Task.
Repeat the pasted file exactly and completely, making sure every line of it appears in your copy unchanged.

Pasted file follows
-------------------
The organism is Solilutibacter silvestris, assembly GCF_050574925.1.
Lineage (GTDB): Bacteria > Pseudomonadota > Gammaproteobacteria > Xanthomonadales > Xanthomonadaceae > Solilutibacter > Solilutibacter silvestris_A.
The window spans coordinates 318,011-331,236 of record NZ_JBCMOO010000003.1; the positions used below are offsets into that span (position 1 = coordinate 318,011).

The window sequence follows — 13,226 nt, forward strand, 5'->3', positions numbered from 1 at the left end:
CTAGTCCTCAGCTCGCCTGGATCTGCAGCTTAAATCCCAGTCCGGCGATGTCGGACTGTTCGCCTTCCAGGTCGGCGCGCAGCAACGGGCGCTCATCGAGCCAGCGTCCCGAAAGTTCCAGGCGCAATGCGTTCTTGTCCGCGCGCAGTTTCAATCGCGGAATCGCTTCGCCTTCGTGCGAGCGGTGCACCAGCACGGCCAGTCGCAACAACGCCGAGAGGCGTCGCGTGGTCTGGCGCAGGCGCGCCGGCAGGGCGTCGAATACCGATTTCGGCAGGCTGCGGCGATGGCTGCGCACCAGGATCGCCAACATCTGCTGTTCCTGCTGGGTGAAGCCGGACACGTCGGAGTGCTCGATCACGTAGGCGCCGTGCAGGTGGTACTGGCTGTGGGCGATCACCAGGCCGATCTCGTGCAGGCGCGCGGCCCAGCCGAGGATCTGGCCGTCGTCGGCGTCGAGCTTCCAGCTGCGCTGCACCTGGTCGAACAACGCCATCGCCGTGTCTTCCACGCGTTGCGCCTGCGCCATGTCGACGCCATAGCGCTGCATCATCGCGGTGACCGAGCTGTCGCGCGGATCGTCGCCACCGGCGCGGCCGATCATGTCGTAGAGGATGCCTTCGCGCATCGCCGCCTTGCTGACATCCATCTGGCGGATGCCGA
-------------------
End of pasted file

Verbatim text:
The organism is Solilutibacter silvestris, assembly GCF_050574925.1.
Lineage (GTDB): Bacteria > Pseudomonadota > Gammaproteobacteria > Xanthomonadales > Xanthomonadaceae > Solilutibacter > Solilutibacter silvestris_A.
The window spans coordinates 318,011-331,236 of record NZ_JBCMOO010000003.1; the positions used below are offsets into that span (position 1 = coordinate 318,011).

The window sequence follows — 13,226 nt, forward strand, 5'->3', positions numbered from 1 at the left end:
CTAGTCCTCAGCTCGCCTGGATCTGCAGCTTAAATCCCAGTCCGGCGATGTCGGACTGTTCGCCTTCCAGGTCGGCGCGCAGCAACGGGCGCTCATCGAGCCAGCGTCCCGAAAGTTCCAGGCGCAATGCGTTCTTGTCCGCGCGCAGTTTCAATCGCGGAATCGCTTCGCCTTCGTGCGAGCGGTGCACCAGCACGGCCAGTCGCAACAACGCCGAGAGGCGTCGCGTGGTCTGGCGCAGGCGCGCCGGCAGGGCGTCGAATACCGATTTCGGCAGGCTGCGGCGATGGCTGCGCACCAGGATCGCCAACATCTGCTGTTCCTGCTGGGTGAAGCCGGACACGTCGGAGTGCTCGATCACGTAGGCGCCGTGCAGGTGGTACTGGCTGTGGGCGATCACCAGGCCGATCTCGTGCAGGCGCGCGGCCCAGCCGAGGATCTGGCCGTCGTCGGCGTCGAGCTTCCAGCTGCGCTGCACCTGGTCGAACAACGCCATCGCCGTGTCTTCCACGCGTTGCGCCTGCGCCATGTCGACGCCATAGCGCTGCATCATCGCGGTGACCGAGCTGTCGCGCGGATCGTCGCCACCGGCGCGGCCGATCATGTCGTAGAGGATGCCTTCGCGCATCGCCGCCTTGCTGACATCCATCTGGCGGATGCCGA